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13 Oct 2021 1 month(s) ago

There have been huge moves in commodity prices, especially energy and iron ore. What does that mean for Australia's big resources companies?

One thing that is definitely catching the eye of investors is the sharp rise in many commodity prices, especially energy. It is focusing the attention on Australia’s large resources companies, although there are conflicting trends. Iron ore has weakened while coal and gas have strengthened.

Gas producer Santos is returning to its six month high:

Woodside’s share price is also strengthening, although it has not got back to its peak of this year:

These performances are a little disappointing given the surge in LNG prices. The AFR recently reported that a cargo ship of LNG now costs $281million. It was just $10 million in 2020.

Macquarie looked at the large cap Australian miners and noted that the movements in commodity prices translated into varying share price performances. Fortescue Group’s share price has been the most volatile “given its 100% iron ore exposure” while BHP and RIO have fallen by over a tenth in the year to date, underperforming the ASX100 which is up by about 9% in the year to date. “S32’s share price rose 37% on the ASX and 31% on the LSE as its portfolio benefitted from hard coking coal, alumina and aluminium price upgrades. “

Macquarie says price weakness in iron ore since its May peak has impacted the share price performance for diversified miners with iron ore exposures. “However, surging prices in coking coal, thermal coal, aluminium, alumina, nickel and oil & gas moderated the impact and boosted S32’s earnings outlook.”

BHP and S32 are Macquarie’s preferred picks:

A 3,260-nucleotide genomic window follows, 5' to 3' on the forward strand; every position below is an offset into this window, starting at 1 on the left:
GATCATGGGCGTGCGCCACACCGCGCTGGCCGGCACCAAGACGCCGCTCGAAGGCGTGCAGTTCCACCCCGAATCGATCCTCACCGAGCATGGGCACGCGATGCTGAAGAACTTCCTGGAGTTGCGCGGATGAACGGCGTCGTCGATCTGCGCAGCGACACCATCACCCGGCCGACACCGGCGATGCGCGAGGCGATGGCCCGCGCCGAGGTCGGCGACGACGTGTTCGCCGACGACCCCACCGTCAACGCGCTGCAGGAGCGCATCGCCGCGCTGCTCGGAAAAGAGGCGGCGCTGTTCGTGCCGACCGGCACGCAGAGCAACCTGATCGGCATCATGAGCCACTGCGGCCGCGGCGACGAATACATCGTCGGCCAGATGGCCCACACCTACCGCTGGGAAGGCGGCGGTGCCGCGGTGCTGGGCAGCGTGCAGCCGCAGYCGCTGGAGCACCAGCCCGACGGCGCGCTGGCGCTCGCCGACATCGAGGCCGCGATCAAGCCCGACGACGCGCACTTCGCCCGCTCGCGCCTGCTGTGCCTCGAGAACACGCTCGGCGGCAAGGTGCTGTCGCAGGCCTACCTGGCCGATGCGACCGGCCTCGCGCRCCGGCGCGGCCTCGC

“We maintain our preference for BHP and S32 underpinned by their favourably positioned commodity exposure. The strong coking coal prices improves BHP’s earnings outlook, which is also supported by oil and gas prices given the global energy shortages. S32 enjoys commodity tailwinds from aluminium, alumina, and coking coal. We note both BHP and S32 are trading close to 20% free cash flow yields for FY22 using Macquarie forecasts.”

But Macquarie thinks there is still value in Rio Tinto and Fortescue (FMG): ?

“The recent softness in iron-ore prices is driving near-term downside risk to earnings for both RIO and FMG. However, we still see value in both names, with RIO and FMG trading on free cash flow yields of 16% and 10% for FY22 respectively (Macquarie forecasts). We have adjusted our September quarter iron ore production and shipment forecasts modestly to match our bespoke port data.

“Commodity prices have been very volatile in the first nine months of 2021 with diverging paths. Both coking coal and thermal coal saw strong upgrade momentum while iron ore prices weakened after registering an all-time high in May.

“When comparing average prices for the September quarter 2021 versus the June quarter 2021, Iron ore is the biggest laggard (down 15%) while other commodity prices are all higher quarter on quarter. The average iron ore price in the September 2021 quarter was US$164/t, which was down 18% on the US$200/t average over the June quarter. Coking coal was the best performer whose quarterly average price increased by 81% sequentially.”

 

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